According to MOST Ventures Managing Partner Pavel Koktyshev, the success of established companies such as Kaspi and new startups such as OneVision has led to an increase in investment in the fintech industry.

“OneVision, a fintech company offering a wide range of online payment services, was established in 2021 and has since expanded its operations to Kazakhstan, Azerbaijan, Uzbekistan and Kyrgyzstan. The success of these businesses shows how homegrown startups have the potential to make a big market impact and create a healthy ecosystem. As more entrepreneurs create new solutions, they strengthen the entire financial system and reduce the financial inclusion gap. Accordingly, Kazakhstan is well positioned to emerge as a regional hub for innovation and venture capital, Koktyshev said.

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Regarding the regulatory framework for investors, the report noted that Kazakhstan has a classic fintech stakeholder setup. However, it is unique in Central Asia because there are two different jurisdictions with two regulators.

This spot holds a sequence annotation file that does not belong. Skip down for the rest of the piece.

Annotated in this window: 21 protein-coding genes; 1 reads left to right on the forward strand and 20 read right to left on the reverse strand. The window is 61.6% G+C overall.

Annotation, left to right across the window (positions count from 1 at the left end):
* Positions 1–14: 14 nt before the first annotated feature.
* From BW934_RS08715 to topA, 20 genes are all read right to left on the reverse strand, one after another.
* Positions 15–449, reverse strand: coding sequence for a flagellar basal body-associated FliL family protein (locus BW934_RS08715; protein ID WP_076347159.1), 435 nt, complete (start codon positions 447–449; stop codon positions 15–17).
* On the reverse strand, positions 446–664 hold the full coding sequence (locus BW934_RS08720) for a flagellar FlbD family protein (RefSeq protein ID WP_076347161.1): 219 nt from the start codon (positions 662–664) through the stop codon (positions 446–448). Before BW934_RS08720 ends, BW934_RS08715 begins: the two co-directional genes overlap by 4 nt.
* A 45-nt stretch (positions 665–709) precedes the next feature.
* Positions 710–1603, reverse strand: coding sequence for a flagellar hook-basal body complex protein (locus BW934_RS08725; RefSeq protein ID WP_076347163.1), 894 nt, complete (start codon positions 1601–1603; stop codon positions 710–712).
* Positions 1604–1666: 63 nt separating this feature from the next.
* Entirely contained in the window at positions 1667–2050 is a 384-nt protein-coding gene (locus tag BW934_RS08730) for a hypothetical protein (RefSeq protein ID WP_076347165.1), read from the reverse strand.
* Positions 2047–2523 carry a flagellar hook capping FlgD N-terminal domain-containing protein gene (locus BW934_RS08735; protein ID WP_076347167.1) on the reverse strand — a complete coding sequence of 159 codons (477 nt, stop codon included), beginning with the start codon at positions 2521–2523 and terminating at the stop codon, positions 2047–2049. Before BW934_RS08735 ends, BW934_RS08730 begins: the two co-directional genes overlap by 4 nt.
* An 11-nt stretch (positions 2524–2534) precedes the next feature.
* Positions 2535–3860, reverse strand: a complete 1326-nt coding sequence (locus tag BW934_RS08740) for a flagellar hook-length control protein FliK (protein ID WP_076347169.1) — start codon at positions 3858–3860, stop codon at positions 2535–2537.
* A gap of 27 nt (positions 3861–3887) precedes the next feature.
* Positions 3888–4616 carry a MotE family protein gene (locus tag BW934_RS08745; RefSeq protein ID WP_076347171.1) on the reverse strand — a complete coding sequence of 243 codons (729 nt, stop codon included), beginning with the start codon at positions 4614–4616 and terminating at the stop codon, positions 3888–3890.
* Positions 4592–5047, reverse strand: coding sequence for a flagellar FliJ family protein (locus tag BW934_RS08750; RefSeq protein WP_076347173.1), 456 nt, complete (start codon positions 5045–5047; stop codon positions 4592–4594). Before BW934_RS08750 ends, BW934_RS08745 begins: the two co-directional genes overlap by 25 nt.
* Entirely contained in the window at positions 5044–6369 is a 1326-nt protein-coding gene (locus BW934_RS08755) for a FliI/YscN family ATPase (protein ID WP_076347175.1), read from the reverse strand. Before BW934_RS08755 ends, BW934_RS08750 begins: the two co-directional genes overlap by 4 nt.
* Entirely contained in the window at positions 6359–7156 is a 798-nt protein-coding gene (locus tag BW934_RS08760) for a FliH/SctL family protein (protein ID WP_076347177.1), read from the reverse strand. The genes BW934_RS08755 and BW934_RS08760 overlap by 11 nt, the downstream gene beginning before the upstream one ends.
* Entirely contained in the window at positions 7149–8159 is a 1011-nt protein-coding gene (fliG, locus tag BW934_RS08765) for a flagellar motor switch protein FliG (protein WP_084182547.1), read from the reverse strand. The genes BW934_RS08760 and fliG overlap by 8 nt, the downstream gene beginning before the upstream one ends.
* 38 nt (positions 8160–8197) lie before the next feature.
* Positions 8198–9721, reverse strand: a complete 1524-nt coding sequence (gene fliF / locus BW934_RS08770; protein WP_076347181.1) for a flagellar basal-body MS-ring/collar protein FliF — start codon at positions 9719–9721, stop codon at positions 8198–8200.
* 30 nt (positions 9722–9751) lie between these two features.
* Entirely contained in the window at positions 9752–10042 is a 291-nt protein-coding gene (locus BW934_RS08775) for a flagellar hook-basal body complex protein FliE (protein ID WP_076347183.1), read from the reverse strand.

Astana International Financial Center (AIFC), one of the fintech stakeholders with a different jurisdiction operating under English law, has a holistic approach to developing the fintech ecosystem. The AIFC provides a number of benefits, including tax incentives on capital gains and dividends, a simplified registration process in English and electronic applications.

“Kazakhstan’s fintech market stands out as the largest in Central Asia, with remarkable growth rates placing it among the fastest growing fintech markets in Asia. This booming industry owes its success to the government’s explicit support, particularly through the AIFC, says Fintech Consult Managing Partner Dr. Jochen Biedermann.